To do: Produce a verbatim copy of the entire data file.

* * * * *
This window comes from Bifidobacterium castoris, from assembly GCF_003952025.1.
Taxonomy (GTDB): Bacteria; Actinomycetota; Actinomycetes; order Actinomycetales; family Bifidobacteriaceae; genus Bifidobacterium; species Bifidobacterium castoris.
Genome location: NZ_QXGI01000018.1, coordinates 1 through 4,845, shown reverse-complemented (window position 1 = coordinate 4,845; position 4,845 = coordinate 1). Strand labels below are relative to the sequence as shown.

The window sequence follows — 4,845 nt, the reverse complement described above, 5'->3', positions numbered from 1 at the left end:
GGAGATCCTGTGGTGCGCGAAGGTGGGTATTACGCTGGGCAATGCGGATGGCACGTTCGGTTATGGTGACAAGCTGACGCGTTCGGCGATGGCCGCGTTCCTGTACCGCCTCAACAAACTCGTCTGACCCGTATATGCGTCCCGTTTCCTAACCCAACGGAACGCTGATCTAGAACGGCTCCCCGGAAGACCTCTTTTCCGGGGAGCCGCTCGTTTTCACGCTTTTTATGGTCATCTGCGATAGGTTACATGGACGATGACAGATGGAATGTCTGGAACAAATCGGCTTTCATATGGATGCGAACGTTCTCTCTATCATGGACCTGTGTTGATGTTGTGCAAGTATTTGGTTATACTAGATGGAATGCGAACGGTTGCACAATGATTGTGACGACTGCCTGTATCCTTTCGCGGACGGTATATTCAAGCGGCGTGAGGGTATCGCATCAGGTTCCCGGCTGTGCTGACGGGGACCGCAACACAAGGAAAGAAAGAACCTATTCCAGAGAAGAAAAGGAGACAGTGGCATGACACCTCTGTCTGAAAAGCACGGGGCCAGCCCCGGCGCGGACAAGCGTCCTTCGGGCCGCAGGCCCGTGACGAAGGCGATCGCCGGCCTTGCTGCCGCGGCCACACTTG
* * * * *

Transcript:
This window comes from Bifidobacterium castoris, from assembly GCF_003952025.1.
Taxonomy (GTDB): Bacteria; Actinomycetota; Actinomycetes; order Actinomycetales; family Bifidobacteriaceae; genus Bifidobacterium; species Bifidobacterium castoris.
Genome location: NZ_QXGI01000018.1, coordinates 1 through 4,845, shown reverse-complemented (window position 1 = coordinate 4,845; position 4,845 = coordinate 1). Strand labels below are relative to the sequence as shown.

The window sequence follows — 4,845 nt, the reverse complement described above, 5'->3', positions numbered from 1 at the left end:
GGAGATCCTGTGGTGCGCGAAGGTGGGTATTACGCTGGGCAATGCGGATGGCACGTTCGGTTATGGTGACAAGCTGACGCGTTCGGCGATGGCCGCGTTCCTGTACCGCCTCAACAAACTCGTCTGACCCGTATATGCGTCCCGTTTCCTAACCCAACGGAACGCTGATCTAGAACGGCTCCCCGGAAGACCTCTTTTCCGGGGAGCCGCTCGTTTTCACGCTTTTTATGGTCATCTGCGATAGGTTACATGGACGATGACAGATGGAATGTCTGGAACAAATCGGCTTTCATATGGATGCGAACGTTCTCTCTATCATGGACCTGTGTTGATGTTGTGCAAGTATTTGGTTATACTAGATGGAATGCGAACGGTTGCACAATGATTGTGACGACTGCCTGTATCCTTTCGCGGACGGTATATTCAAGCGGCGTGAGGGTATCGCATCAGGTTCCCGGCTGTGCTGACGGGGACCGCAACACAAGGAAAGAAAGAACCTATTCCAGAGAAGAAAAGGAGACAGTGGCATGACACCTCTGTCTGAAAAGCACGGGGCCAGCCCCGGCGCGGACAAGCGTCCTTCGGGCCGCAGGCCCGTGACGAAGGCGATCGCCGGCCTTGCTGCCGCGGCCACACTTG